Both are Agfa emulsions re-released on a plastic PET base rather than a traditional base. This gives them a different look and feel to the originals.

I don’t know what the original Rollei retro 80s was, but Rollei CR200 is Agfa RSX II 200 on a PET base.

Agfa RSX II was a lovely warm 200 speed Slide Film, moderate grain, with a very warm tone and colour cast but retaining warm but excellent skin tones.

Rollei CR200 is a very warm film, with a warm colour cast, warmer skin tones and is very grainy!

In use, it is NOT Agfa RSX II 200. The Agfa is a superior Film in general use, but the CR200 has it’s own beauty – so I discovered, if used right! It is not a general purpose Film, and should be used for the effect it can give. it is also tricky to cut and mount (because of the base) and it is not Scanner friendly (projected it is much cleaner and nicer).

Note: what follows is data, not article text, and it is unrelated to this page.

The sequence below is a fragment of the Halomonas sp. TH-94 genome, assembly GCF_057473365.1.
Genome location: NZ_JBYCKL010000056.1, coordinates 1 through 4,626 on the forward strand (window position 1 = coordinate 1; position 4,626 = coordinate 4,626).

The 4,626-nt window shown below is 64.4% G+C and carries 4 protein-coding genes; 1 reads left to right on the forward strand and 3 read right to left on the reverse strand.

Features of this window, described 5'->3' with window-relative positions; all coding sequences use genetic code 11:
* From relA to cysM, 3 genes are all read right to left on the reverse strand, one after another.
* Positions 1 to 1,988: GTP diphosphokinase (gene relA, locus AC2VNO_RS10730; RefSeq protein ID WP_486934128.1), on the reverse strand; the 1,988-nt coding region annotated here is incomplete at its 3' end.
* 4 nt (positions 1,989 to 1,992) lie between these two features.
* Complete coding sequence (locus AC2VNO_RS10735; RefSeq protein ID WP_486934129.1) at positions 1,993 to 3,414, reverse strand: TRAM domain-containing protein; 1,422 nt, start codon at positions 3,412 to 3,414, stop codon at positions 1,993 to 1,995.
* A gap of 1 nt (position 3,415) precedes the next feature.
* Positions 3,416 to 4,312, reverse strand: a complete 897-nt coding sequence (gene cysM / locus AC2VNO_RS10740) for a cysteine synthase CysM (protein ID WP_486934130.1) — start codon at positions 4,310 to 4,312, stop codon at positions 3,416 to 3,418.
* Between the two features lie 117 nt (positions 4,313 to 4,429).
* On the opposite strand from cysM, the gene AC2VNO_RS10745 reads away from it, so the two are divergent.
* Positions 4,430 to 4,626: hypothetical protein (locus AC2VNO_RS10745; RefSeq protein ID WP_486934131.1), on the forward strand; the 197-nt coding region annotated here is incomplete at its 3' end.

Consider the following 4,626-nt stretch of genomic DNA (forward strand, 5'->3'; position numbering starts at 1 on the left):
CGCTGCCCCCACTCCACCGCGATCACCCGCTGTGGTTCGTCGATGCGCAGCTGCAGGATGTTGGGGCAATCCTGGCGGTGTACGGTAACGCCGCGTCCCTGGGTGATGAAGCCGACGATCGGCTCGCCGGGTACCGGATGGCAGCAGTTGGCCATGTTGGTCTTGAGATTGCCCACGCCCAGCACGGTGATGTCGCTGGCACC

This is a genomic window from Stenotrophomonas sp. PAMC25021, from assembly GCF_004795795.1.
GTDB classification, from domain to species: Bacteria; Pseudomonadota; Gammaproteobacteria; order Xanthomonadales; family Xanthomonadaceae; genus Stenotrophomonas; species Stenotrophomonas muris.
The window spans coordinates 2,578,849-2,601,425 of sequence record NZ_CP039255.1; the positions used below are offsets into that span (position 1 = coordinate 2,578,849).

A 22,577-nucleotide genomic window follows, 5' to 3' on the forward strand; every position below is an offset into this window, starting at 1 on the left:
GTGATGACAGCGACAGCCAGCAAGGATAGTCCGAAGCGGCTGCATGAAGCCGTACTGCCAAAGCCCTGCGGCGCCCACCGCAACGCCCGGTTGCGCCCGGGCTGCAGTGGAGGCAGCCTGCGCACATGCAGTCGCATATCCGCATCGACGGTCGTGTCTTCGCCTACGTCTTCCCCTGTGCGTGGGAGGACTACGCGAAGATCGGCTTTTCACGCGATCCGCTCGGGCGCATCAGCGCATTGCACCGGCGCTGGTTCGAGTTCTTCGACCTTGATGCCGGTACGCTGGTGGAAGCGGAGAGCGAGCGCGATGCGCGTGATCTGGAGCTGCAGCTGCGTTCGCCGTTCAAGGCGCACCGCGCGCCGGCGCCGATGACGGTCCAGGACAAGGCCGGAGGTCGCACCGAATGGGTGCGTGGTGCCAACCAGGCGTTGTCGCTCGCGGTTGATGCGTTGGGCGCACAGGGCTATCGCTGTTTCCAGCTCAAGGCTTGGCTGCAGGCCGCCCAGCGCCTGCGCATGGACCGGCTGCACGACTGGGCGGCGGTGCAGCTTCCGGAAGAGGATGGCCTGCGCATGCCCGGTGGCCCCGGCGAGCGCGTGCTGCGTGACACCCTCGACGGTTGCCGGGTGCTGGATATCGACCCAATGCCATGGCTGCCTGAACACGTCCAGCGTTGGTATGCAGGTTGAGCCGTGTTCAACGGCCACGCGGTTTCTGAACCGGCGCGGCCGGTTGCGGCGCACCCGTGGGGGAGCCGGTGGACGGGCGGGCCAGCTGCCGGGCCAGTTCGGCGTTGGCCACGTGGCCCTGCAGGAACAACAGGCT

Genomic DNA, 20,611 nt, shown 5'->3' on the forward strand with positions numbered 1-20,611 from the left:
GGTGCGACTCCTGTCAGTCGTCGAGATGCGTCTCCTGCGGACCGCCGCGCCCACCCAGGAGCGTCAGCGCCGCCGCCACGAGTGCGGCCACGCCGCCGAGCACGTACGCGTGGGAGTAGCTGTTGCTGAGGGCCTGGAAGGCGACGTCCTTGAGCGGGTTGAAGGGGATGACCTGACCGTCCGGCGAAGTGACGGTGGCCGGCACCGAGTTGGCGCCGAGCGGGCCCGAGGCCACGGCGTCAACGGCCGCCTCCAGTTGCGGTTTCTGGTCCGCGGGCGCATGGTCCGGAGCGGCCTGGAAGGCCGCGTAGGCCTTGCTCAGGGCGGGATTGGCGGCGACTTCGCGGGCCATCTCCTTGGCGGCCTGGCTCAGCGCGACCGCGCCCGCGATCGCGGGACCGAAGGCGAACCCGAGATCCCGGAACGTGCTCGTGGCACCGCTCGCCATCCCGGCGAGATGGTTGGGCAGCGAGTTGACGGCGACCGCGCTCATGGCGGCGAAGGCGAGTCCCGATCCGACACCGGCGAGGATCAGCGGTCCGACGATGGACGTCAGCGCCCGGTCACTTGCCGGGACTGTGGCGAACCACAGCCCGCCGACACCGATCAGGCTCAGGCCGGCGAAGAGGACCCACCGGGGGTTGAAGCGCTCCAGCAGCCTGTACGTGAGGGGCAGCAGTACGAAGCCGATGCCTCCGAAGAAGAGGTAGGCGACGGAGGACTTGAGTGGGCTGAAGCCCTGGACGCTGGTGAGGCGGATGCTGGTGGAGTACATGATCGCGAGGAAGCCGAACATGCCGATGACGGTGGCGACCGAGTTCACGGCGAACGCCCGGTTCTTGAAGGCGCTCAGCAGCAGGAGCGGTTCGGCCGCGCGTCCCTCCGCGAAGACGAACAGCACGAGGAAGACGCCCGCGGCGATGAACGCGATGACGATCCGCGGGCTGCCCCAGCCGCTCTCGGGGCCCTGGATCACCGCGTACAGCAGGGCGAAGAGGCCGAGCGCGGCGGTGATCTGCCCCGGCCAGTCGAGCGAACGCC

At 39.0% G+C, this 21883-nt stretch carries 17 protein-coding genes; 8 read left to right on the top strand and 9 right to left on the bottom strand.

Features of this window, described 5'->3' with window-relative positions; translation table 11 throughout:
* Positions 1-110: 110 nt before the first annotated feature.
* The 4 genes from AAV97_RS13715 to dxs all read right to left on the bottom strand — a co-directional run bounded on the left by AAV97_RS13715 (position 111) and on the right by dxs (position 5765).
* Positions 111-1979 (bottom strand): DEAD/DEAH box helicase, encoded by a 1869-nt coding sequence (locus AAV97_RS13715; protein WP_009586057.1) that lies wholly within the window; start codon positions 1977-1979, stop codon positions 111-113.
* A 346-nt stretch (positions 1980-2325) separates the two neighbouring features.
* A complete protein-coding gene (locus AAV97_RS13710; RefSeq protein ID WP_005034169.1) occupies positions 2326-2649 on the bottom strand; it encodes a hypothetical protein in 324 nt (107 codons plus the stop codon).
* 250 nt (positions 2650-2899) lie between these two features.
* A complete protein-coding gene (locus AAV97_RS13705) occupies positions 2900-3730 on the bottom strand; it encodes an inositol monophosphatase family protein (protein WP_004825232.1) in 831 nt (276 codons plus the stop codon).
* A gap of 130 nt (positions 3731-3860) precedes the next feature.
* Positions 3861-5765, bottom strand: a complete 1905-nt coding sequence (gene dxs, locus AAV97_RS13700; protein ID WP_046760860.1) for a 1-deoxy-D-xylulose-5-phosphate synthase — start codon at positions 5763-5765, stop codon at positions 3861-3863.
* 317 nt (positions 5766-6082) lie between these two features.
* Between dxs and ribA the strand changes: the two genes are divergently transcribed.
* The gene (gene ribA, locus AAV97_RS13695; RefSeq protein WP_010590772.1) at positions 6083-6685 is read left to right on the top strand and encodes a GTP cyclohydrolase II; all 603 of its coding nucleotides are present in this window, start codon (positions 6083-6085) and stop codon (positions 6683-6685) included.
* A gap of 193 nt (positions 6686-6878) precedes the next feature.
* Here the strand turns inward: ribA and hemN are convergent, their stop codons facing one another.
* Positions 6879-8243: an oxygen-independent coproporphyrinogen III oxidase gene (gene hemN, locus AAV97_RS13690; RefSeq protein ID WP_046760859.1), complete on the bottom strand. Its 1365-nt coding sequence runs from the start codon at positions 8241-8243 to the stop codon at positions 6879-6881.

But I like it!

The photographs here are grainier than usual, as the Contax TVS III has one major flaw – you cannot set ISO, it only adjust ISO for DX coded Film, and for non-DX coded Film it defaults to ISO 100. So the CR200 was unfortunately shot nat ISO 100 then developed at ISO 200 (as silly me forgot to tell the Lab).

The Top series of Photographs are shot at 100 developed at 200 Contax TVS III shots.

Compare to the bottom 4 shots which are shot and developed at ISO 200 on my Yashica 230 AF camera.

The CR200@200 looks smoother by far.

Llansteffan Caste, Pembrokeshire, Wales. Contax TVS III Rollei CR200 @ ISO 100 Developed @ ISO 200


Llansteffan Caste, Pembrokeshire, Wales. Contax TVS III Rollei CR200 @ ISO 100 Developed @ ISO 200


Llansteffan Caste, Pembrokeshire, Wales. Contax TVS III Rollei CR200 @ ISO 100 Developed @ ISO 200


Llansteffan Caste, Pembrokeshire, Wales. Contax TVS III Rollei CR200 @ ISO 100 Developed @ ISO 200